Top Ten

March 8, 2012

Arrests, injuries follow clash between student protesters and police in Montreal

5 people were arrested and several parts of Montreal's downtown core were subjected to traffic chaos Wednesday as hundreds of students protested increasing tuition fees. The protest began around lunchtime, when approximately 1,000 students marched to the Loto-Québec building and blocked its entrance, leading to a clash with the Montreal police riot squad. Police used tear gas and flash bombs to disperse the crowd, and several officers and protesters were injured in the confrontation. A Cégep de Saint-Jérôme student says his right eye was badly injured by the blast of a police stun grenade during the protest. Having undergone surgery for a detached retina, the student says he doesn't know if he'll regain vision in his eye. Approximately 200 students rallied in downtown Montreal Wednesday evening to protest what they called unnecessary violence on the part of the police. The Quebec government says its planned tuition fee increases will still leave the province with some of the lowest rates in Canada, and the new fees will help ensure the quality and sustainability of Quebec's universities. Protesting students call it a question of values; they say the fee increase would discourage some from attending university, and also believe funding to pay for better schools is available from other provincial sources. Montreal Gazette | CTV | CBC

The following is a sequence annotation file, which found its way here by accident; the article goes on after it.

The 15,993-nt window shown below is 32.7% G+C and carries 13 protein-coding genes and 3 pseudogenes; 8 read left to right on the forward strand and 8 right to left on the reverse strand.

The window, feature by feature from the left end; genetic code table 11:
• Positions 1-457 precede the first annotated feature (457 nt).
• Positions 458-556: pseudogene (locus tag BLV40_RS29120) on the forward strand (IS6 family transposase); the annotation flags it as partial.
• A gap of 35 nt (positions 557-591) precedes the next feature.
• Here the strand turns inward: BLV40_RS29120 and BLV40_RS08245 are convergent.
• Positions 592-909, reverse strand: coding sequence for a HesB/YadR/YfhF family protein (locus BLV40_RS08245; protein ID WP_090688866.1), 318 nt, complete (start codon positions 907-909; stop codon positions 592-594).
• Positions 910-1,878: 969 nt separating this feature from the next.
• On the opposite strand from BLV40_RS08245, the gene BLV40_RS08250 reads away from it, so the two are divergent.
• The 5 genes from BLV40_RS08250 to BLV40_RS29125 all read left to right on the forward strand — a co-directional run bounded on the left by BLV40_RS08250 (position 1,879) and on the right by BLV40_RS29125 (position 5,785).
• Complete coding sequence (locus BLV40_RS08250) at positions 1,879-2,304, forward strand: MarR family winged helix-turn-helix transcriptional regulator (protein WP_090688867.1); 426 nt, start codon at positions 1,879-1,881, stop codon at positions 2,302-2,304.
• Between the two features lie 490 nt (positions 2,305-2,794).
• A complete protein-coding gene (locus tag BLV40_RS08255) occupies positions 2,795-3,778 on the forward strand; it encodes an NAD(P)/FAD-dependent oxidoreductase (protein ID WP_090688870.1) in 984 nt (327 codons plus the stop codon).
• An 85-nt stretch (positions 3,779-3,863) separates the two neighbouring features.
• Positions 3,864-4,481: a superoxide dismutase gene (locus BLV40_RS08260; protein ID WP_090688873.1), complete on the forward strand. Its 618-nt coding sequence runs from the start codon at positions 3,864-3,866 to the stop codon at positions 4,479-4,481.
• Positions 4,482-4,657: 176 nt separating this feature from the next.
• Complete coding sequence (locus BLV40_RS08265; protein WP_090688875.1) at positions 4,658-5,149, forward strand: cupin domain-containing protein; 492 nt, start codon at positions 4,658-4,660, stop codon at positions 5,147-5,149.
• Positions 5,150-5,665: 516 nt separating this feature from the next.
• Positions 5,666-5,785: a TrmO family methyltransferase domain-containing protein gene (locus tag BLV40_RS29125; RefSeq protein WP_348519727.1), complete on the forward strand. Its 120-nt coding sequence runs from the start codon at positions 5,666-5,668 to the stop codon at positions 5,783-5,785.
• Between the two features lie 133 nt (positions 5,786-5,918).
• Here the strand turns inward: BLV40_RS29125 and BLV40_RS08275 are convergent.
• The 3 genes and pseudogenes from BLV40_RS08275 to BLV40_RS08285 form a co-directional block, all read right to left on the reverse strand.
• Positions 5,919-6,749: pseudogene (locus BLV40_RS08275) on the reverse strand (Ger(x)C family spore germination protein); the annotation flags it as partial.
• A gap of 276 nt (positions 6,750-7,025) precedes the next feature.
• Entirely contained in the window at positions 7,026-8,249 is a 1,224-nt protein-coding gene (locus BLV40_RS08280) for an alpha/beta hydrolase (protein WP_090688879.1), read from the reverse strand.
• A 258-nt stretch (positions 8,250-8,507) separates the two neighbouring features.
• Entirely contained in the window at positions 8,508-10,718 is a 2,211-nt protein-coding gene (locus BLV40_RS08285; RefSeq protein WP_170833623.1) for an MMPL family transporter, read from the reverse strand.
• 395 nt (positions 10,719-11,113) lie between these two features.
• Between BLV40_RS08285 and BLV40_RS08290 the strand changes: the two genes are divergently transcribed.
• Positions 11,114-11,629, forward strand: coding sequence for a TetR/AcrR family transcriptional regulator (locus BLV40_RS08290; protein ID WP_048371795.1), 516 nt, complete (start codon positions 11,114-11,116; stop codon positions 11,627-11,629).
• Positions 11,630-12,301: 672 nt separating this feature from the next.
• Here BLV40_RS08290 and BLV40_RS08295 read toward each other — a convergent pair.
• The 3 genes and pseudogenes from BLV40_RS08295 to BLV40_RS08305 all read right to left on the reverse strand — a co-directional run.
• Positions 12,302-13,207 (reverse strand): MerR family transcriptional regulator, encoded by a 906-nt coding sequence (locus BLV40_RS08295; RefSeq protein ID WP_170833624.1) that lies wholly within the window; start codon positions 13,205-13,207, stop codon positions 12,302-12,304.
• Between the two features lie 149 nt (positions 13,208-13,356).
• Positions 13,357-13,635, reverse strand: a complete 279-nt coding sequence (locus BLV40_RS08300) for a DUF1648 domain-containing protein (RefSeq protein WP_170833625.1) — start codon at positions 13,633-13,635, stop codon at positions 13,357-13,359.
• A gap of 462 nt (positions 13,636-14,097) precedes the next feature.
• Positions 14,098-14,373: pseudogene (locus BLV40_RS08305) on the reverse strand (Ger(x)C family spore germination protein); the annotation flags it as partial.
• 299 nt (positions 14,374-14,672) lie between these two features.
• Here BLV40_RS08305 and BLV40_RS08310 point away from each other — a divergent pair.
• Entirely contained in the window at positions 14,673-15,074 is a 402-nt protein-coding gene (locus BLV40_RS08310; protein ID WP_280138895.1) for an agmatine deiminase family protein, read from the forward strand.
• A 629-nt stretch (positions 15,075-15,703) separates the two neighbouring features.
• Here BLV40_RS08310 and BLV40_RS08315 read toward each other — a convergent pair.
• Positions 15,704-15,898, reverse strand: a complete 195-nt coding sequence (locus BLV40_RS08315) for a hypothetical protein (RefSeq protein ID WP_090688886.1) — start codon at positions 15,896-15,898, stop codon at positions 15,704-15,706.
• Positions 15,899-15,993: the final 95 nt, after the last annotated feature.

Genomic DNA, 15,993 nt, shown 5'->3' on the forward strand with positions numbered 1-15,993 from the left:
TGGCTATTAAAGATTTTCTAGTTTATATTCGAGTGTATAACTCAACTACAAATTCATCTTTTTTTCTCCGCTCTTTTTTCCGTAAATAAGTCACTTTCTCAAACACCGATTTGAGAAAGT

Stolen UBC computer containing student, faculty information retrieved

The University of British Columbia is reviewing its security procedures following the theft of a laptop containing personal information on thousands of students and professors. The RCMP retrieved the laptop in February, 10 days after it was stolen from a car in Burnaby. The computer contained names, e-mail addresses, and student numbers for 50,000 individuals who attended UBC between 2007 and 2012. During the time the computer was missing, someone changed the username and accessed the Internet 15 times; however, the encrypted data was never touched or in danger. The RCMP has traced the stolen laptop to a Richmond man, but no charges have been pressed. The incident follows the theft of computer devices containing information on thousands of University of Victoria employees and the use of stolen Simon Fraser University student data to gain U-Passes. Meanwhile, McGill University is investigating the source of the leak of confidential donor information that was posted online. CBC